No Rapture or Millennium?

The Church of Christ minister also said he DIDN’T believe in any type of rapture, but that the Lord would simply return and part the righteous from the wicked. We are clearly taught in God’s Word that there will be a “departure” of the saints from this world; hence, the word rapture (which is not itself found in the Bible). The words of the Apostle Paul in 1st Thessalonians 4:13-18 are as clear as can be. In the twinkling of an eye, the Lord WILL return. Read it for yourself. Why can’t people just take the Bible at face value? Why do they persist to read in-between the lines? Why do they seek for things that God has NOT placed in the Bible? Luke 17:36 is still in the King James Bible folks! Matthew 24:41 is still in the Bible! Two shall be, and one shall remain! This foolish minister also said he didn’t believe there would be a Millennial reign of Christ. Revelation 20:1-6 speaks of the 1,000 year millennium. The purpose of this article is NOT to get into depth of these individual Bible doctrines, but rather to expose the heretical teachings of the Church of Christ. A study of Biblical prophecy is beyond the scope of this article. The Bible is very clear concerning the departure of the saints from this world (the rapture) and of the Millennial reign of Christ from Jerusalem over the earth. Satan will be bound and imprisoned in the bottomless pit for 1,000 years (Revelation 20:3).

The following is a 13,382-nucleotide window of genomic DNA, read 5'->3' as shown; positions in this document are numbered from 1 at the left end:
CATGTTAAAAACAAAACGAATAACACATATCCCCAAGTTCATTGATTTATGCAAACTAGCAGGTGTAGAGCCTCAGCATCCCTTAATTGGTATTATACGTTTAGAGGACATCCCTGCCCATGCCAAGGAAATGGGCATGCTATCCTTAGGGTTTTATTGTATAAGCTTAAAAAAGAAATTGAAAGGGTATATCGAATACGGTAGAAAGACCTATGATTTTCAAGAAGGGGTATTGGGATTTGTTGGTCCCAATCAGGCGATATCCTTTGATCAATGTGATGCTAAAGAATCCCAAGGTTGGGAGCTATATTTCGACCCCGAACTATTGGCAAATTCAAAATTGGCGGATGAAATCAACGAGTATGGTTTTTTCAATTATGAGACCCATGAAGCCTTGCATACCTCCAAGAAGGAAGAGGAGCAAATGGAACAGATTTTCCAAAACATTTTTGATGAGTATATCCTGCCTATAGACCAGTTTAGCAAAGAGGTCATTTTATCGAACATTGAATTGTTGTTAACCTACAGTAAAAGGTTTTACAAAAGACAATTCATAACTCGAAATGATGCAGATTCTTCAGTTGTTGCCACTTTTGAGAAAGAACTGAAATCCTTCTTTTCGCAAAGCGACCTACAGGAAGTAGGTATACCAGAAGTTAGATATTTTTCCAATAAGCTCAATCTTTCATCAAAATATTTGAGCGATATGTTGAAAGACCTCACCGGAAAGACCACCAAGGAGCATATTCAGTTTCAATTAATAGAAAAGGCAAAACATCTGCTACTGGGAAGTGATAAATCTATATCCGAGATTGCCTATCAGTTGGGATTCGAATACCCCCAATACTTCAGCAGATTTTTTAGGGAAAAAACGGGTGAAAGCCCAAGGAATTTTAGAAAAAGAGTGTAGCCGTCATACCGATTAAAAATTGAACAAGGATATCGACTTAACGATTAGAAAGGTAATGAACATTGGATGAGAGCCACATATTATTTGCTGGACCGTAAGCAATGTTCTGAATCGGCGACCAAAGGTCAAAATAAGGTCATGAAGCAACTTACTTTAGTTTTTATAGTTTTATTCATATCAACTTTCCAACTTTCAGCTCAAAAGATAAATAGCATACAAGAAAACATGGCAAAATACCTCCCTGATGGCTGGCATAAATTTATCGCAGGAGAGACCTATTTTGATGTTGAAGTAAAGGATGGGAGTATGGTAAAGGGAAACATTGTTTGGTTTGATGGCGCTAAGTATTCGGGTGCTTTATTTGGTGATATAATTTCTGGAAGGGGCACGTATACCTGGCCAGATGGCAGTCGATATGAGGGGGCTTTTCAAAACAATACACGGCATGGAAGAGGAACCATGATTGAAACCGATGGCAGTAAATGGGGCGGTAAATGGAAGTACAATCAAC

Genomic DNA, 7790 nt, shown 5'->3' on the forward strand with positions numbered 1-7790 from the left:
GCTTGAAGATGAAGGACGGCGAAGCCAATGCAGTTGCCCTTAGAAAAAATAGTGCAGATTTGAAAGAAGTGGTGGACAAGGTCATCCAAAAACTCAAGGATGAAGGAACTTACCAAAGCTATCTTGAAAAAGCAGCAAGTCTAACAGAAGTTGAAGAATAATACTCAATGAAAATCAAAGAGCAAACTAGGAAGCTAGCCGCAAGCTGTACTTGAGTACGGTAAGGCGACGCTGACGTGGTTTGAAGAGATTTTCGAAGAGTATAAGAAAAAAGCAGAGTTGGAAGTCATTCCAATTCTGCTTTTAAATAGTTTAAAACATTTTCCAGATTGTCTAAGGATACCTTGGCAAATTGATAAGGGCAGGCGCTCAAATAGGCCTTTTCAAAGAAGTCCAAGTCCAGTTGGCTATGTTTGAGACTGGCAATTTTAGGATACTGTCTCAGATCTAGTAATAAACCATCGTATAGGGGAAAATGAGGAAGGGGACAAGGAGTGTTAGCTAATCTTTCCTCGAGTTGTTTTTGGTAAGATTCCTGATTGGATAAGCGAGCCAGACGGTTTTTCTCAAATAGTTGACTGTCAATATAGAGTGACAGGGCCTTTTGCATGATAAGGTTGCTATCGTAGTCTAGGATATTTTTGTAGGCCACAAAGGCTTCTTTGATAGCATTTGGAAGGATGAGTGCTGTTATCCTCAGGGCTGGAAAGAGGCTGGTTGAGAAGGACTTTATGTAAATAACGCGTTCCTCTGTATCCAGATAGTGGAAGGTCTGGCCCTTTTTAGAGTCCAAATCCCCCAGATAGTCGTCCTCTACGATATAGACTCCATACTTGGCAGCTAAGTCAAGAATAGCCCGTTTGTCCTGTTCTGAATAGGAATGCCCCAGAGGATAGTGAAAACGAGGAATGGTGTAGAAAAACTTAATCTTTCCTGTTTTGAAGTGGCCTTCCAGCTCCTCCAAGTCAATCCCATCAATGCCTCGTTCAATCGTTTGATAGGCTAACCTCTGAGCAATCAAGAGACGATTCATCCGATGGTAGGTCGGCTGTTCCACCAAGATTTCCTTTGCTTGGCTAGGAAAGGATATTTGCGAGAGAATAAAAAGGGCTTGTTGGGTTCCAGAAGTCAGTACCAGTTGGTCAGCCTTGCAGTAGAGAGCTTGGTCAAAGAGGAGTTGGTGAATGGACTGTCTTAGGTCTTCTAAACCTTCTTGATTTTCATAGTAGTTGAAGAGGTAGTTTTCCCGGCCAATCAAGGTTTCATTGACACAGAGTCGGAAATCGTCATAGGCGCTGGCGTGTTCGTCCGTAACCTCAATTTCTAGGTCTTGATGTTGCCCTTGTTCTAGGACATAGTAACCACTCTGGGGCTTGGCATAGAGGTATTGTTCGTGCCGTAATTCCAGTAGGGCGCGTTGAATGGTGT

No Eternal Security?

The Church of Christ minister also said that he believed a saved person COULD lose their salvation if they got away from fellowship with the Lord. I asked him if all Church of Christ followers believed the same doctrines he did and he affirmed, YES. He laughed in my face when I told him that the Bible was clear that a saved person could NEVER lose their salvation. I mean, Jesus told Nicodemus to be “born again,” NOT born again and again and again and again! Revelation 3:20 is an invitation for us to open the door of our heart to allow the Lord Jesus to come in (John 14:23). Church of Christ folks evidently have a problem with Christians who are less than perfect. The minister was perplexed when I told him that a Christian could commit murder and still be saved. He almost became angry. His problem is that he has a WRONG view of salvation (which is why I believe he is NOT really saved). The Church of Christ has a wrong view of salvation! The truth is that we DO NOTHING to earn salvation! If we can’t do any good works to get saved, then why would doing any bad works make us unsaved? I like that statement so I’ll say it again…

If we can’t do any good works to get saved, then why would doing any bad works make us unsaved?